GratiTuesday: A Reunion of Friends

There is something very comforting about spending time with friends that we’ve had for a long time. They know much of our history, and we know theirs. And, even though we’ve… um… matured over the years, they still have our younger selves planted firmly in their memory banks. Additionally, a simple “remember when…?” can bring back a flood of shared experiences that often generates a laugh, a grimace, or the retelling of a beloved story.

In the 1980s I worked as a graphic designer for a subsidiary of a large publishing company. This was one of my first “real” jobs and I loved it. Most of the employees (except, of course, management) were woman – very talented and vastly underpaid women. Many of us felt that we were doing something important, whether it was designing a textbook, writing and editing copy, or providing support for the creation and distribution of our products. The culture of the company, and probably our shared youthful naiveté and enthusiasm, helped to create the sense that we were all in it together.

Over thirty years later, several of the friendships we formed back then are ongoing. Some are of the “Facebook” variety, but others are permanent and active. I count a couple of my dearest friends among this group of women – one of them was even the officiant of my wedding.

Seven years ago, several of us decided to put together a reunion of small group of these former work friends. Some of those we invited had maintained contact over the years, and others – lost in the passage of years – had to be found using social media. We weren’t sure how it would turn out, but we were excited to see everyone and reestablish a few connections. That reunion was such a success we decided to make it an annual event.

This past Saturday, we had our latest reunion/lunch/get-together/gab-fest and it was as enjoyable as ever. After catching up on the latest news in each of our lives (travels, family, work – yes, a few still work at least part-time), we spent the rest of the afternoon telling stories, laughing, and sharing information about others we knew way back when. As always, the time together passed way too quickly and, when we parted, we were already looking forward to next year’s event.

Our hostess not only put together an amazing lunch, she also managed to get us all in her selfie.

I am so grateful to have this marvelous group of women in my life. They are smart, interesting, funny, well-informed, and actively engaged in life. Even though I see several of them only once a year, all of them added richness to my life 30 years ago, and their friendship adds depth to who I am today.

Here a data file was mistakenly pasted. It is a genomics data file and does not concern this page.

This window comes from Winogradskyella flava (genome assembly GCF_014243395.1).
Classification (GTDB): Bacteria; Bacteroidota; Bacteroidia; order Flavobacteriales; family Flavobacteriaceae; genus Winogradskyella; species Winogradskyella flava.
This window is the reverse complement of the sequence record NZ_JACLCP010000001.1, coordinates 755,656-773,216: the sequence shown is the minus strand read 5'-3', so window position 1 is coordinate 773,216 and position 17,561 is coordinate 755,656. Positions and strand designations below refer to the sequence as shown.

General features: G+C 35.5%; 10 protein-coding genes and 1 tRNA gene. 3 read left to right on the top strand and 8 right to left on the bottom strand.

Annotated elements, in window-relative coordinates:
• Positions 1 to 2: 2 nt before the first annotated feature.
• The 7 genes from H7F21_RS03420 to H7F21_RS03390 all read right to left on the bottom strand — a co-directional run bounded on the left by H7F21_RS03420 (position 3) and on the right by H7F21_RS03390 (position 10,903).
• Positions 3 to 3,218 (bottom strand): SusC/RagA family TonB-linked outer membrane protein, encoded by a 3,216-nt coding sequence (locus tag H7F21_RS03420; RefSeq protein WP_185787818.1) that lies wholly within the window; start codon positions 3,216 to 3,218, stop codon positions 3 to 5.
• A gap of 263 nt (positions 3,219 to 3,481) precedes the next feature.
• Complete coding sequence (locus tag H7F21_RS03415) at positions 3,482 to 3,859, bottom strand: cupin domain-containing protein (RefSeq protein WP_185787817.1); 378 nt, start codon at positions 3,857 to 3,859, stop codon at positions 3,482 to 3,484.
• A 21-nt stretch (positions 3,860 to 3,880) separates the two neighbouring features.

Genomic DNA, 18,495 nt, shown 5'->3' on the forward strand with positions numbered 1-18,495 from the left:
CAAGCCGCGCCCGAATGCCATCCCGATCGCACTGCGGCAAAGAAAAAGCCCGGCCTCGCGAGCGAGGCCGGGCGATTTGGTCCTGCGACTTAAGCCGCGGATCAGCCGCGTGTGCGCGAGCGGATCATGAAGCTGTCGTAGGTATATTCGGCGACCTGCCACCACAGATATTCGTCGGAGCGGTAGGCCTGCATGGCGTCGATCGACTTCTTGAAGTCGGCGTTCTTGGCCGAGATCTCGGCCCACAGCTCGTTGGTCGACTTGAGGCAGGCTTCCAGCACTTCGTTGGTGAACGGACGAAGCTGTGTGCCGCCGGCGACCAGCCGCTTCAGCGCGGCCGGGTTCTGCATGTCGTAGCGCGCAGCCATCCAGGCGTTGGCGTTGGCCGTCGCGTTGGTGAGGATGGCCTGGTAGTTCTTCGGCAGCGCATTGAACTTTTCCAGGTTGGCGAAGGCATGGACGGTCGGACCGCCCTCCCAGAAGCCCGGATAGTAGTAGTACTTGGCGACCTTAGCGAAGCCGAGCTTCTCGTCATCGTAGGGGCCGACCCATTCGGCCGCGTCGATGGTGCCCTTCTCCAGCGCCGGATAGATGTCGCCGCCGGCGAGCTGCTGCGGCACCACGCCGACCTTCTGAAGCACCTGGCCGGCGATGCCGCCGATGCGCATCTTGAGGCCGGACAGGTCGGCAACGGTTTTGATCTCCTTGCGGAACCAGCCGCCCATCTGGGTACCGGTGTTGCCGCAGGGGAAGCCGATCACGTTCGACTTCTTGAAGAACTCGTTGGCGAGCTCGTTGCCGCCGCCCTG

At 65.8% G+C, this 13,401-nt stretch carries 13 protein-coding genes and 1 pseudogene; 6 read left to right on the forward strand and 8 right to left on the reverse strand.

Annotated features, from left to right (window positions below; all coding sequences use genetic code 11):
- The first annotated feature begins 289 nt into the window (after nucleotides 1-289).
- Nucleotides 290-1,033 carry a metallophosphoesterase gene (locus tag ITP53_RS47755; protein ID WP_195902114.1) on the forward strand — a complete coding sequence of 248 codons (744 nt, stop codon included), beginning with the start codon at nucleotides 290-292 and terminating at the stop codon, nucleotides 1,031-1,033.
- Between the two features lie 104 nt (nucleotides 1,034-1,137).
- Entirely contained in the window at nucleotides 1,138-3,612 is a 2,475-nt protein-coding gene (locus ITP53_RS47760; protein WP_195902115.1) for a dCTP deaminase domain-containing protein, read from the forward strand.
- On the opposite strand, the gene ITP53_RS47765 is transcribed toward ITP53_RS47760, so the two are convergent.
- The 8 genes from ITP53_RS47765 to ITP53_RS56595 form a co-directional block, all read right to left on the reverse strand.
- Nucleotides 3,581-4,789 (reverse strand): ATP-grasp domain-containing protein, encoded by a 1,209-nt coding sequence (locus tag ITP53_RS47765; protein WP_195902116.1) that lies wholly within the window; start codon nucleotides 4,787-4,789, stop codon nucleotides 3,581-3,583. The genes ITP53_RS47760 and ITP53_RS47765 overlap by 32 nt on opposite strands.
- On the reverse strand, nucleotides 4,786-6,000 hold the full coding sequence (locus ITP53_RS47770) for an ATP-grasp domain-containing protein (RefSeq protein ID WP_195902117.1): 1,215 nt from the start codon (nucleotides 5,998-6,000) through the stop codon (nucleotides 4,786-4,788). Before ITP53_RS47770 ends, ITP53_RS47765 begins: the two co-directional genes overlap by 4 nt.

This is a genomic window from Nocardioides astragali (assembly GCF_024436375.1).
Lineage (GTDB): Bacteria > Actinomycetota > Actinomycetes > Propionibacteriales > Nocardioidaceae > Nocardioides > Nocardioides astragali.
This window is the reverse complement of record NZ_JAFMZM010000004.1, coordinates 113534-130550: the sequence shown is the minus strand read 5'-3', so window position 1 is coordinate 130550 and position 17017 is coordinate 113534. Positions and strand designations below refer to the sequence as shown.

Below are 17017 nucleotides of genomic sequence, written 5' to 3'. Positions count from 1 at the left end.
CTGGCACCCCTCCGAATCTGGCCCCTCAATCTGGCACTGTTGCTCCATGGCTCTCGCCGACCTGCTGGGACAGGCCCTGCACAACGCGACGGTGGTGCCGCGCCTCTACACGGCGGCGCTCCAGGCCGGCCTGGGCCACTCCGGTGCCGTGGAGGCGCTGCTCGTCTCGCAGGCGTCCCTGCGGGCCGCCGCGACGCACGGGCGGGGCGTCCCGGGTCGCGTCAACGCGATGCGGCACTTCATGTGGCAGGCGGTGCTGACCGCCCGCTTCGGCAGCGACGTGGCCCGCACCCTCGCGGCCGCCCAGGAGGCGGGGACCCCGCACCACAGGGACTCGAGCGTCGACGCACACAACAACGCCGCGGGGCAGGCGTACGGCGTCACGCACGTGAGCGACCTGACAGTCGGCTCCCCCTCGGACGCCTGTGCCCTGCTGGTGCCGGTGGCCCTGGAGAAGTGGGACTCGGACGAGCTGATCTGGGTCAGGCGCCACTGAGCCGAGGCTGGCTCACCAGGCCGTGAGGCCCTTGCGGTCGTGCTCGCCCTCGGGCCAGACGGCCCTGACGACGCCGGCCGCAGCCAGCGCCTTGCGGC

46 thoughts on “GratiTuesday: A Reunion of Friends”

  1. That is great. A few years ago I was able to meet up with our old Police Officer group that worked together and it was so special. All of you look so very happy and I imagine you were!

    I hope you get to have many more. I don’t like that women get paid less. At least it that hardship has a good outcome in helping build the bond you all have.

    1. There must be a special bond that develops in certain working situations that transcends time.

      I appreciate your comments regarding unequal pay. I think we were young and idealistic and didn’t know that we could/should ask for more. Fortunately, most of us recovered from those early years of being being underpaid and are doing well now. The experience had a value beyond money.

  2. The group I valued most during my younger years was a group of graduate students, with whom I spent 18 months in intensive study. There were eight of us, 5 women and 3 men, and we became very close, meeting regularly for years. After I read your post, I experienced a profound sense of loss that we let that precious association go.

    1. It’s easy to let those relationships fade away as we move through life. Maybe you can reconnect with some of your fellow students through Facebook and plan a reunion – even a virtual one if you’ve all moved away. I imagine that most/all of them would be thrilled to hear from you.

  3. Thank you for this very inspiring and timely post, Janis. I just returned from a gathering of ‘old friends.’ We all met for the first time over 23 years ago when we worked together at a Middle School. I agree with you that it is amazing how some bonds form, strengthen and continue on to survive distance and other potential hurdles. I love your special ‘Facebook Group’…that’s a great idea!

    1. I love how the passage of time may change our physical selves but it doesn’t diminish the affection we feel for each other. We have all taken very different paths through the years yet our past connection is the glue of our friendship.